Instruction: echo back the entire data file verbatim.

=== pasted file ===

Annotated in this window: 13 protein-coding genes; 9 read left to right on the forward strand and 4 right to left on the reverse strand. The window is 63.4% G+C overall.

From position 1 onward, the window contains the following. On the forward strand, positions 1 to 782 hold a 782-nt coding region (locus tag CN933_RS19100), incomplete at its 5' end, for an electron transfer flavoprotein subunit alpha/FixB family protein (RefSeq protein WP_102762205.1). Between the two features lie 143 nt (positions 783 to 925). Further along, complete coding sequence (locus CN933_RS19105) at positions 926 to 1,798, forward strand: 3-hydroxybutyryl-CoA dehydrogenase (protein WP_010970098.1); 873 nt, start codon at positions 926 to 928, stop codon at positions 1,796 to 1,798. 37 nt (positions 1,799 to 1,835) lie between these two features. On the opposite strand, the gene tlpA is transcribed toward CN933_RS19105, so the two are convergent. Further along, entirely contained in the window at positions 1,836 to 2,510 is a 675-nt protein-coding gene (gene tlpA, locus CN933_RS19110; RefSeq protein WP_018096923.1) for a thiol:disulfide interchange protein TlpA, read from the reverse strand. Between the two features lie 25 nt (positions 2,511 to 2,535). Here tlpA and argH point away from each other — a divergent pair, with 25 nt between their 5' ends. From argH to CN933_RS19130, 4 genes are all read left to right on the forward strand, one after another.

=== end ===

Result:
Annotated in this window: 13 protein-coding genes; 9 read left to right on the forward strand and 4 right to left on the reverse strand. The window is 63.4% G+C overall.

From position 1 onward, the window contains the following. On the forward strand, positions 1 to 782 hold a 782-nt coding region (locus tag CN933_RS19100), incomplete at its 5' end, for an electron transfer flavoprotein subunit alpha/FixB family protein (RefSeq protein WP_102762205.1). Between the two features lie 143 nt (positions 783 to 925). Further along, complete coding sequence (locus CN933_RS19105) at positions 926 to 1,798, forward strand: 3-hydroxybutyryl-CoA dehydrogenase (protein WP_010970098.1); 873 nt, start codon at positions 926 to 928, stop codon at positions 1,796 to 1,798. 37 nt (positions 1,799 to 1,835) lie between these two features. On the opposite strand, the gene tlpA is transcribed toward CN933_RS19105, so the two are convergent. Further along, entirely contained in the window at positions 1,836 to 2,510 is a 675-nt protein-coding gene (gene tlpA, locus CN933_RS19110; RefSeq protein WP_018096923.1) for a thiol:disulfide interchange protein TlpA, read from the reverse strand. Between the two features lie 25 nt (positions 2,511 to 2,535). Here tlpA and argH point away from each other — a divergent pair, with 25 nt between their 5' ends. From argH to CN933_RS19130, 4 genes are all read left to right on the forward strand, one after another.